Elearning Strategies: Clicks with Meaning

With the advent of rapid elearning development tools, individuals who have never been exposed to elearning are now being tasked with developing courses. These people come from varying backgrounds and most of them have no development experience whatsoever. This poses a problem when it comes to the interactivity aspect of elearning.

Interactivity in elearning is paramount. The biggest disadvantage of elearning is the fact that you do not have a captive audience. People have a myriad of distractions during the workday and these distractions can easily disrupt the elearning experience. Because of that, you must uncover ways to engage your learner somehow; and the way to engage your learner is through interactivity.

This is where clicks come in. Having a learner click something on the screen is a way of getting them involved in the course. It is your most powerful tool as an elearning developer. However, there are clicks with meaning and clicks without meaning. What do I mean by this?

Let’s start with clicks with no meaning. Meaningless clicks provide no value to the learner. In other words, they do nothing to promote comprehension. Basically, these are clicks that are only included to keep the learner busy. And a busy learner does not equal an engaged learner. Most click and reveal interactions are examples of meaningless clicks. The learner is simply clicking an object to reveal text. Although this breaks up the monotony of reading somewhat, it does not lend itself to comprehension of subject matter. Most drag and drop interactions include meaningless clicks as well. The learner is simply dragging something to reveal something else. This, once again, does not promote knowledge comprehension.

So what is an example of a click with meaning? Ironically, these same interactions I just mentioned can include meaningful clicks. A click and reveal interaction can be meaningful if the clicks are guided in some way, as in a scenario. Here’s an example:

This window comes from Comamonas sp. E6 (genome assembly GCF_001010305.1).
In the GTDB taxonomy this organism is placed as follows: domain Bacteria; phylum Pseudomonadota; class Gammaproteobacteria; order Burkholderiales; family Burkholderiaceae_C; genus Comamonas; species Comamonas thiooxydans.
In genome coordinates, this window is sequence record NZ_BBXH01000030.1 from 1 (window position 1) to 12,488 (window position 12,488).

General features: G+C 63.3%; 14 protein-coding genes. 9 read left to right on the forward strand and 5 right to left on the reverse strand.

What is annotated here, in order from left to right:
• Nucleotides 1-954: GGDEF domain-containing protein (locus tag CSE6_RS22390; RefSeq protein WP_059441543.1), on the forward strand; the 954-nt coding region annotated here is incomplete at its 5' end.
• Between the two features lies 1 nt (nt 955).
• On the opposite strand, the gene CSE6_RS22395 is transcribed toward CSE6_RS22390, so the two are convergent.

In a Managing Conflict elearning course, the learner is presented with pictures of an employee and a manager. He is presented with a question on the screen and is required to click on the appropriate answer text. Once he clicks this text, feedback is presented along with another question that is based on their previous answer, and so on.

This type of scenario promotes comprehension. Comprehension goes one step beyond the simple remembering of material and measures the learners understanding of what was just presented. In turn, the clicks are meaningful because they allow the user to make sense of the information that was just presented.

What about drag and drop? Here’s an example of a drag and drop scenario with meaningful clicks:

A mortgage company requires all new underwriters to take a course called Credit 101. The learners view a brief video that addresses credit worthiness of customers. After the video, they are presented with a drag and drop interaction that asks them to drag individual credit factors and arrange them by the order in which they affect credit scores, with the factor that most affects credit score on the right.

In this interaction, the learner takes what she just learned and applies it immediately using the drag and drop; she is not dragging for dragging sake. She is dragging while, at the same time, processing information. This type of cognitive processing leads to comprehension and retention.

I’ll end this entry by saying that any interactivity is better than nothing. Too many “elearning courses” today are simply glorified PowerPoint presentations. The learners click through a course, using the next button, and take an assessment to determine if they actually learned anything. They have not been engaged in any way and have not retained any pertinent information. That is not how elearning works.

I’ll also state that I understand that bad clicks are a necessary evil. Time and budget constraints don’t allow us to create effective and meaningful clicks at every conceivable opportunity. We pick and choose our battles. But, when given the time and opportunity, we should put forth our best effort and give some kind of meaning to our clicks.

For more information about adult learning, instructional design or elearning, visit www.learntoelearn.com.


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